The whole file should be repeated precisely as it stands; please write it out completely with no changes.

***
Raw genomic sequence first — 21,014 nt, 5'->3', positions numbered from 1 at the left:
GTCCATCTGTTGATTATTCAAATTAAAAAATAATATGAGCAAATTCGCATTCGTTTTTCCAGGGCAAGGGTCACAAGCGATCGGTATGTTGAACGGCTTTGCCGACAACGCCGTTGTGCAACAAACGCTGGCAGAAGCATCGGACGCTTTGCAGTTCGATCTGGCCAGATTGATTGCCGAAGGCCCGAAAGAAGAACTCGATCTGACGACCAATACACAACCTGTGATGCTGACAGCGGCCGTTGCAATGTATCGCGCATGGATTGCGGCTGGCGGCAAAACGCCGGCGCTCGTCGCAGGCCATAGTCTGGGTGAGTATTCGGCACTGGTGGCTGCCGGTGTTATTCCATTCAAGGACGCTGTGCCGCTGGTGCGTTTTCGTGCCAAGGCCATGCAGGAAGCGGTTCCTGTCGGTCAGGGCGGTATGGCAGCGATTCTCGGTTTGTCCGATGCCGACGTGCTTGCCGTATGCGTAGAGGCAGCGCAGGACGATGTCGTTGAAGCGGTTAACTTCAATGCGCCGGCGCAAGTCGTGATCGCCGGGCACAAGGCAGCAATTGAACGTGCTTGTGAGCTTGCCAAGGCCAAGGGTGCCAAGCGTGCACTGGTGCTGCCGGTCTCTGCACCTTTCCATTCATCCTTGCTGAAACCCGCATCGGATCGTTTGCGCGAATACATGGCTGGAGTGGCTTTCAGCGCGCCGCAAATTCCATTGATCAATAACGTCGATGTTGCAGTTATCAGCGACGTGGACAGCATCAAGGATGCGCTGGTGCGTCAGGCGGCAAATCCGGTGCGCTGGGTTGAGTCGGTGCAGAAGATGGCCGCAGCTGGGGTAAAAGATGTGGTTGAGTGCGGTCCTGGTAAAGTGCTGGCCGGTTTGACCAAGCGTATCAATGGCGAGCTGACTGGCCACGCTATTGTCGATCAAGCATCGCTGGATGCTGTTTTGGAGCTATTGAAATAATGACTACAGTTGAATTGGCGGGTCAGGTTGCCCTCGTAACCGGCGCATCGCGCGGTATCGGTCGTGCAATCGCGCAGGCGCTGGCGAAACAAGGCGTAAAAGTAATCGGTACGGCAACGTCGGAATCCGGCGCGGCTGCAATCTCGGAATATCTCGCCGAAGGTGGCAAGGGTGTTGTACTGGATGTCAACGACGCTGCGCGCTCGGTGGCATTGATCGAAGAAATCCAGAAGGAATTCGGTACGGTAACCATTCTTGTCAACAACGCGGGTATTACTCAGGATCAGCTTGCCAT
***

Raw genomic sequence first — 21,014 nt, 5'->3', positions numbered from 1 at the left:
GTCCATCTGTTGATTATTCAAATTAAAAAATAATATGAGCAAATTCGCATTCGTTTTTCCAGGGCAAGGGTCACAAGCGATCGGTATGTTGAACGGCTTTGCCGACAACGCCGTTGTGCAACAAACGCTGGCAGAAGCATCGGACGCTTTGCAGTTCGATCTGGCCAGATTGATTGCCGAAGGCCCGAAAGAAGAACTCGATCTGACGACCAATACACAACCTGTGATGCTGACAGCGGCCGTTGCAATGTATCGCGCATGGATTGCGGCTGGCGGCAAAACGCCGGCGCTCGTCGCAGGCCATAGTCTGGGTGAGTATTCGGCACTGGTGGCTGCCGGTGTTATTCCATTCAAGGACGCTGTGCCGCTGGTGCGTTTTCGTGCCAAGGCCATGCAGGAAGCGGTTCCTGTCGGTCAGGGCGGTATGGCAGCGATTCTCGGTTTGTCCGATGCCGACGTGCTTGCCGTATGCGTAGAGGCAGCGCAGGACGATGTCGTTGAAGCGGTTAACTTCAATGCGCCGGCGCAAGTCGTGATCGCCGGGCACAAGGCAGCAATTGAACGTGCTTGTGAGCTTGCCAAGGCCAAGGGTGCCAAGCGTGCACTGGTGCTGCCGGTCTCTGCACCTTTCCATTCATCCTTGCTGAAACCCGCATCGGATCGTTTGCGCGAATACATGGCTGGAGTGGCTTTCAGCGCGCCGCAAATTCCATTGATCAATAACGTCGATGTTGCAGTTATCAGCGACGTGGACAGCATCAAGGATGCGCTGGTGCGTCAGGCGGCAAATCCGGTGCGCTGGGTTGAGTCGGTGCAGAAGATGGCCGCAGCTGGGGTAAAAGATGTGGTTGAGTGCGGTCCTGGTAAAGTGCTGGCCGGTTTGACCAAGCGTATCAATGGCGAGCTGACTGGCCACGCTATTGTCGATCAAGCATCGCTGGATGCTGTTTTGGAGCTATTGAAATAATGACTACAGTTGAATTGGCGGGTCAGGTTGCCCTCGTAACCGGCGCATCGCGCGGTATCGGTCGTGCAATCGCGCAGGCGCTGGCGAAACAAGGCGTAAAAGTAATCGGTACGGCAACGTCGGAATCCGGCGCGGCTGCAATCTCGGAATATCTCGCCGAAGGTGGCAAGGGTGTTGTACTGGATGTCAACGACGCTGCGCGCTCGGTGGCATTGATCGAAGAAATCCAGAAGGAATTCGGTACGGTAACCATTCTTGTCAACAACGCGGGTATTACTCAGGATCAGCTTGCCAT